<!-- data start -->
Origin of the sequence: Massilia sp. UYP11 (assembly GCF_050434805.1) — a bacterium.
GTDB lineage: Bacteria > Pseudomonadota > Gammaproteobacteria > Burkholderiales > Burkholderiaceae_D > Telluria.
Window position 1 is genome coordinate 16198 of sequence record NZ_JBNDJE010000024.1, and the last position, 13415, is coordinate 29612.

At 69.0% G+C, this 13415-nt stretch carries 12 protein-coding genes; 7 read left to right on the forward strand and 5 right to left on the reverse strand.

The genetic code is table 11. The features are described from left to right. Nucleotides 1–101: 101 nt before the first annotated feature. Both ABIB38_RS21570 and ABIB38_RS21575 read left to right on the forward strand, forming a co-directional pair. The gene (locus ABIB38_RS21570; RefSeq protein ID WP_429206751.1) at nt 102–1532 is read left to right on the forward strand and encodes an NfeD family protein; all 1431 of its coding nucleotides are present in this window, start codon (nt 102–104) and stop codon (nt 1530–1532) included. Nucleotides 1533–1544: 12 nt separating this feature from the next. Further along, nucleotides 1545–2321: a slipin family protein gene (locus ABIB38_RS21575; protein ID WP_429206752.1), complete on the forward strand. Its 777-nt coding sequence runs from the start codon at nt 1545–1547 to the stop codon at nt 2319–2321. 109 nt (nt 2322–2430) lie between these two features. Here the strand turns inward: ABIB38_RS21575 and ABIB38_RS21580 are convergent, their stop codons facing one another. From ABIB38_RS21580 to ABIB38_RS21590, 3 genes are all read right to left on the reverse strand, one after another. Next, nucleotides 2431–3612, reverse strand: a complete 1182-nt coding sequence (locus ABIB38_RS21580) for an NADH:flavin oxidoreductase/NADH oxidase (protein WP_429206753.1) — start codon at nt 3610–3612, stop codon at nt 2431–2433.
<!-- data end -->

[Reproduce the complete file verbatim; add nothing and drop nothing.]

Origin of the sequence: Massilia sp. UYP11 (assembly GCF_050434805.1) — a bacterium.
GTDB lineage: Bacteria > Pseudomonadota > Gammaproteobacteria > Burkholderiales > Burkholderiaceae_D > Telluria.
Window position 1 is genome coordinate 16198 of sequence record NZ_JBNDJE010000024.1, and the last position, 13415, is coordinate 29612.

At 69.0% G+C, this 13415-nt stretch carries 12 protein-coding genes; 7 read left to right on the forward strand and 5 right to left on the reverse strand.

The genetic code is table 11. The features are described from left to right. Nucleotides 1–101: 101 nt before the first annotated feature. Both ABIB38_RS21570 and ABIB38_RS21575 read left to right on the forward strand, forming a co-directional pair. The gene (locus ABIB38_RS21570; RefSeq protein ID WP_429206751.1) at nt 102–1532 is read left to right on the forward strand and encodes an NfeD family protein; all 1431 of its coding nucleotides are present in this window, start codon (nt 102–104) and stop codon (nt 1530–1532) included. Nucleotides 1533–1544: 12 nt separating this feature from the next. Further along, nucleotides 1545–2321: a slipin family protein gene (locus ABIB38_RS21575; protein ID WP_429206752.1), complete on the forward strand. Its 777-nt coding sequence runs from the start codon at nt 1545–1547 to the stop codon at nt 2319–2321. 109 nt (nt 2322–2430) lie between these two features. Here the strand turns inward: ABIB38_RS21575 and ABIB38_RS21580 are convergent, their stop codons facing one another. From ABIB38_RS21580 to ABIB38_RS21590, 3 genes are all read right to left on the reverse strand, one after another. Next, nucleotides 2431–3612, reverse strand: a complete 1182-nt coding sequence (locus ABIB38_RS21580) for an NADH:flavin oxidoreductase/NADH oxidase (protein WP_429206753.1) — start codon at nt 3610–3612, stop codon at nt 2431–2433.